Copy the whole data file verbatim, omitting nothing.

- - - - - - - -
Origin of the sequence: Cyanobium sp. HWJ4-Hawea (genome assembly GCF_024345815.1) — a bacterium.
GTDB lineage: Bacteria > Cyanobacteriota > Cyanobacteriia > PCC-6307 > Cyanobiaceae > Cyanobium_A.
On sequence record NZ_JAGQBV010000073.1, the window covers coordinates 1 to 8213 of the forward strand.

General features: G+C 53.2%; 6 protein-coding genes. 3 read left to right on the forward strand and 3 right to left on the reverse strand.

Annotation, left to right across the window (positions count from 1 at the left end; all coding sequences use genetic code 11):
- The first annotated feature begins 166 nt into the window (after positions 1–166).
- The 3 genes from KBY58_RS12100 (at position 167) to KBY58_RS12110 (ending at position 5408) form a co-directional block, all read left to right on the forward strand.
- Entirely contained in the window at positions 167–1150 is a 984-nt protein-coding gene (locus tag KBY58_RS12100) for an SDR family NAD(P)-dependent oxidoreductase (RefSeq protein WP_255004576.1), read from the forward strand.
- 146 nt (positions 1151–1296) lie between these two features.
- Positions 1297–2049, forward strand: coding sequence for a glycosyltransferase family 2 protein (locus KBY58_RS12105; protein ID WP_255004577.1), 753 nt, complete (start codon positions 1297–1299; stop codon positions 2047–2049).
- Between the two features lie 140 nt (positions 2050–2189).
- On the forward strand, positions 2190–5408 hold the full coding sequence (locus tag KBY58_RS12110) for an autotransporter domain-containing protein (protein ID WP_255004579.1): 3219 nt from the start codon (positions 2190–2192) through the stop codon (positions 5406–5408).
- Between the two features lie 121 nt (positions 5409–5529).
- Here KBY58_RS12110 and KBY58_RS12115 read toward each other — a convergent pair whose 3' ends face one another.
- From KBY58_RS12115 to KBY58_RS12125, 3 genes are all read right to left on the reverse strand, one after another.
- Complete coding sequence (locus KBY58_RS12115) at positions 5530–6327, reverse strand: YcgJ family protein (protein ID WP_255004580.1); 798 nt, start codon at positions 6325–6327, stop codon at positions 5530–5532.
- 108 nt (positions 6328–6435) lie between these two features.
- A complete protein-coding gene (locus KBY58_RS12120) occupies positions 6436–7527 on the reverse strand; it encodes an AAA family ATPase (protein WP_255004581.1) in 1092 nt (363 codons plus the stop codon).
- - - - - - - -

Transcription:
Origin of the sequence: Cyanobium sp. HWJ4-Hawea (genome assembly GCF_024345815.1) — a bacterium.
GTDB lineage: Bacteria > Cyanobacteriota > Cyanobacteriia > PCC-6307 > Cyanobiaceae > Cyanobium_A.
On sequence record NZ_JAGQBV010000073.1, the window covers coordinates 1 to 8213 of the forward strand.

General features: G+C 53.2%; 6 protein-coding genes. 3 read left to right on the forward strand and 3 right to left on the reverse strand.

Annotation, left to right across the window (positions count from 1 at the left end; all coding sequences use genetic code 11):
- The first annotated feature begins 166 nt into the window (after positions 1–166).
- The 3 genes from KBY58_RS12100 (at position 167) to KBY58_RS12110 (ending at position 5408) form a co-directional block, all read left to right on the forward strand.
- Entirely contained in the window at positions 167–1150 is a 984-nt protein-coding gene (locus tag KBY58_RS12100) for an SDR family NAD(P)-dependent oxidoreductase (RefSeq protein WP_255004576.1), read from the forward strand.
- 146 nt (positions 1151–1296) lie between these two features.
- Positions 1297–2049, forward strand: coding sequence for a glycosyltransferase family 2 protein (locus KBY58_RS12105; protein ID WP_255004577.1), 753 nt, complete (start codon positions 1297–1299; stop codon positions 2047–2049).
- Between the two features lie 140 nt (positions 2050–2189).
- On the forward strand, positions 2190–5408 hold the full coding sequence (locus tag KBY58_RS12110) for an autotransporter domain-containing protein (protein ID WP_255004579.1): 3219 nt from the start codon (positions 2190–2192) through the stop codon (positions 5406–5408).
- Between the two features lie 121 nt (positions 5409–5529).
- Here KBY58_RS12110 and KBY58_RS12115 read toward each other — a convergent pair whose 3' ends face one another.
- From KBY58_RS12115 to KBY58_RS12125, 3 genes are all read right to left on the reverse strand, one after another.
- Complete coding sequence (locus KBY58_RS12115) at positions 5530–6327, reverse strand: YcgJ family protein (protein ID WP_255004580.1); 798 nt, start codon at positions 6325–6327, stop codon at positions 5530–5532.
- 108 nt (positions 6328–6435) lie between these two features.
- A complete protein-coding gene (locus KBY58_RS12120) occupies positions 6436–7527 on the reverse strand; it encodes an AAA family ATPase (protein WP_255004581.1) in 1092 nt (363 codons plus the stop codon).